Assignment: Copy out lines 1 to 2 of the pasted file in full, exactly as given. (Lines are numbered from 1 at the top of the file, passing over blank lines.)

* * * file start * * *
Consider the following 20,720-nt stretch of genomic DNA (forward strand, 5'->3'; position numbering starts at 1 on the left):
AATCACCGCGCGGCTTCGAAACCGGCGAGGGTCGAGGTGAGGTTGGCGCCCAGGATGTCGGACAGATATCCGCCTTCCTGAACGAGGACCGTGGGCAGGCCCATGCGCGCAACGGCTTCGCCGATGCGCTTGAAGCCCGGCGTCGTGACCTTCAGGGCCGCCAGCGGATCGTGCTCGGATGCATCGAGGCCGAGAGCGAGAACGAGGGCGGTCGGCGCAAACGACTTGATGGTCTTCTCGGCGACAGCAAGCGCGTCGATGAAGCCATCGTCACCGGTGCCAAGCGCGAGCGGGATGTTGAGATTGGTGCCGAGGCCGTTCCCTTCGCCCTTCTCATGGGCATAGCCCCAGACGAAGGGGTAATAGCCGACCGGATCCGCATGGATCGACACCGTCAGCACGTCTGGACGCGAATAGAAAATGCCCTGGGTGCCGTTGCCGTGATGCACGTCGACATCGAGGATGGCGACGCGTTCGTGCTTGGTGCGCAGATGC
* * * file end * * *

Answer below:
Consider the following 20,720-nt stretch of genomic DNA (forward strand, 5'->3'; position numbering starts at 1 on the left):
AATCACCGCGCGGCTTCGAAACCGGCGAGGGTCGAGGTGAGGTTGGCGCCCAGGATGTCGGACAGATATCCGCCTTCCTGAACGAGGACCGTGGGCAGGCCCATGCGCGCAACGGCTTCGCCGATGCGCTTGAAGCCCGGCGTCGTGACCTTCAGGGCCGCCAGCGGATCGTGCTCGGATGCATCGAGGCCGAGAGCGAGAACGAGGGCGGTCGGCGCAAACGACTTGATGGTCTTCTCGGCGACAGCAAGCGCGTCGATGAAGCCATCGTCACCGGTGCCAAGCGCGAGCGGGATGTTGAGATTGGTGCCGAGGCCGTTCCCTTCGCCCTTCTCATGGGCATAGCCCCAGACGAAGGGGTAATAGCCGACCGGATCCGCATGGATCGACACCGTCAGCACGTCTGGACGCGAATAGAAAATGCCCTGGGTGCCGTTGCCGTGATGCACGTCGACATCGAGGATGGCGACGCGTTCGTGCTTGGTGCGCAGATGC